NextMontreal: Do you see a lot of new activity with respect to social media in the food business in Montreal?
Marcella: Absolutely! Food is definitely a hot item in media today with more foodies than ever and new shows and events launching seemingly daily. People have become more and more interested in what they eat. They want to know where a certain product was purchased, is it local, organic, etc.
Adoption in the food industry is the same as any other industry starting with the younger chefs making a name for themselves, and followed up by the more traditional restaurateurs after they see the activity and good money social media brings. I see Montreal going in the same direction as places like San Francisco and New York where chefs are more active on Twitter and restaurants leverage sites like Facebook to communicate events and entice patrons with online deals. While I certainly don’t think restaurants are in any danger of disappearing they will have to embrace tools like social media as their patrons become more educated (and as such more demanding) about food. As I organized the initial Montreal Dishcrawls for example, I was able to see just by the restaurants’ responses who was plugged into social media and who doesn’t have the concept down yet. Food is a huge part of this city so I think it’s only going to get bigger and better, and it will happen quicker than most people think.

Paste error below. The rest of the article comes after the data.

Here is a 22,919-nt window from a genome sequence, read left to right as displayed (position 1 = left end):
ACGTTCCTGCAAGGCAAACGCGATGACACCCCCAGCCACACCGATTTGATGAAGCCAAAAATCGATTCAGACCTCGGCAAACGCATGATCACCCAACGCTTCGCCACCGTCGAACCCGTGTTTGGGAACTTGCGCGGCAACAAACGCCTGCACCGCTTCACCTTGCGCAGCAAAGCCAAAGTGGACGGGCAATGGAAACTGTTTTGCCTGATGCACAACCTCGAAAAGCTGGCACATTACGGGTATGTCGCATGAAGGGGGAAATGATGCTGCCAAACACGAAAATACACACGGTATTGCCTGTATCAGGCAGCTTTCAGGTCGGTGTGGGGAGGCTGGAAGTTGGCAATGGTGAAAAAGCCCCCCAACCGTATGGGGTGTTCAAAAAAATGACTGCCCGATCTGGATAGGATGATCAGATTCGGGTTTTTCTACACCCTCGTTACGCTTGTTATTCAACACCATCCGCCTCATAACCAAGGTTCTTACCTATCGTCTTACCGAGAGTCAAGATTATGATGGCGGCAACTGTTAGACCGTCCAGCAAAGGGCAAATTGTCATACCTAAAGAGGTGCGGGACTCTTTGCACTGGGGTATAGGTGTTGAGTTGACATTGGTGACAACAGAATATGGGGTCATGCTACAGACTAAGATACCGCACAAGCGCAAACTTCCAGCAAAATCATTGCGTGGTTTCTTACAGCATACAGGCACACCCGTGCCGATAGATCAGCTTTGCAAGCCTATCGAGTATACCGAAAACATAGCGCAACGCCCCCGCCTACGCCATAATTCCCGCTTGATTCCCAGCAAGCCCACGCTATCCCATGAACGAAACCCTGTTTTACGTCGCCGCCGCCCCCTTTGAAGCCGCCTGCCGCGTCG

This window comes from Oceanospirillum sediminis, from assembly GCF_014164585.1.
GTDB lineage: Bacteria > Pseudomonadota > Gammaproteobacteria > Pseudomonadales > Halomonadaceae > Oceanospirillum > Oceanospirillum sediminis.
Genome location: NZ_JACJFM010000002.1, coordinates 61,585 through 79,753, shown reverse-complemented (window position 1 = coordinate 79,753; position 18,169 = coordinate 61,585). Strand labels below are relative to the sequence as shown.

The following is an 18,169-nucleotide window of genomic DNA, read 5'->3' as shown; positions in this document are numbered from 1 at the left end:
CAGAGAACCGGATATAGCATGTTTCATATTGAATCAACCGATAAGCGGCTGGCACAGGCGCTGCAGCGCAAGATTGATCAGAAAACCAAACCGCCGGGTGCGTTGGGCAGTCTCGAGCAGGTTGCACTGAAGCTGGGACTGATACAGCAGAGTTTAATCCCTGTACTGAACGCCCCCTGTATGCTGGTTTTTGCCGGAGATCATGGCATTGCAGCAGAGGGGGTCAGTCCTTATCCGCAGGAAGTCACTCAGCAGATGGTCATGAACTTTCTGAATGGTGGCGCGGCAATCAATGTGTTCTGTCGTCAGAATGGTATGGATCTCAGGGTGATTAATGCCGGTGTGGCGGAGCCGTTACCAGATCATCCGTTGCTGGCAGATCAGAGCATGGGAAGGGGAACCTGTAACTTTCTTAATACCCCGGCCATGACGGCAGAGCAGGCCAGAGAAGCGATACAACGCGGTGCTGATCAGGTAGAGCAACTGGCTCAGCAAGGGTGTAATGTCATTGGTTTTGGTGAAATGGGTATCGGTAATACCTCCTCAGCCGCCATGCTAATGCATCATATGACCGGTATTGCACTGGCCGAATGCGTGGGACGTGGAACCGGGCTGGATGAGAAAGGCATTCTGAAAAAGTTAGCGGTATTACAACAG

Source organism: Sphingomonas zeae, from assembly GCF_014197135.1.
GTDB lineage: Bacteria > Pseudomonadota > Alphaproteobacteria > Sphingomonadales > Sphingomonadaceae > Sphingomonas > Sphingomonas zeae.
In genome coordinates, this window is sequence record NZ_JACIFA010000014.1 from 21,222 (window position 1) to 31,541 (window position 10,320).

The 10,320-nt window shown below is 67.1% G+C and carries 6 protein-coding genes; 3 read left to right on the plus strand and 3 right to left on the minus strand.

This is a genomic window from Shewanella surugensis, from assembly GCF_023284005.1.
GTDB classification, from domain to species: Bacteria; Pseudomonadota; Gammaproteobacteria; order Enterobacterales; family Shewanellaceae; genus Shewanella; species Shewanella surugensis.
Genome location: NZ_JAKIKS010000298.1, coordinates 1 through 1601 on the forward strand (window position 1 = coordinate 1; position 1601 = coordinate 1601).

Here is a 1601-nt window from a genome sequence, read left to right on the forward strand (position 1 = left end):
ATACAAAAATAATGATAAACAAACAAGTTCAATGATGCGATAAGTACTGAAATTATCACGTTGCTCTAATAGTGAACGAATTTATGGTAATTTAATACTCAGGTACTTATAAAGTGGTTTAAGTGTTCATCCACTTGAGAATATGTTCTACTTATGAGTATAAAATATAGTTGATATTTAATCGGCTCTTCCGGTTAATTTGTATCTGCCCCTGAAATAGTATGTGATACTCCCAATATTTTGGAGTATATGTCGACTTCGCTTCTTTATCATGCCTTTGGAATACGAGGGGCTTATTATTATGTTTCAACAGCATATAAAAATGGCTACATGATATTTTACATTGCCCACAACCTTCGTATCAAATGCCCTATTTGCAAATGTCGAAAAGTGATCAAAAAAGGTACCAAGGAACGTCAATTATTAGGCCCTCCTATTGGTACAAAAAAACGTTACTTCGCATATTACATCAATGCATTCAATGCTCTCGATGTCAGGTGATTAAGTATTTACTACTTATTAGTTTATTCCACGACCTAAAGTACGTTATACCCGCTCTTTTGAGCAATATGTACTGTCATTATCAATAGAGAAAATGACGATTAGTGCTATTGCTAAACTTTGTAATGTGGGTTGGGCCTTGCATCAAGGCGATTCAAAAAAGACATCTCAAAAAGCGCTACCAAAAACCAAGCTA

NextMontreal: Where do you see the future of social media, technology and food?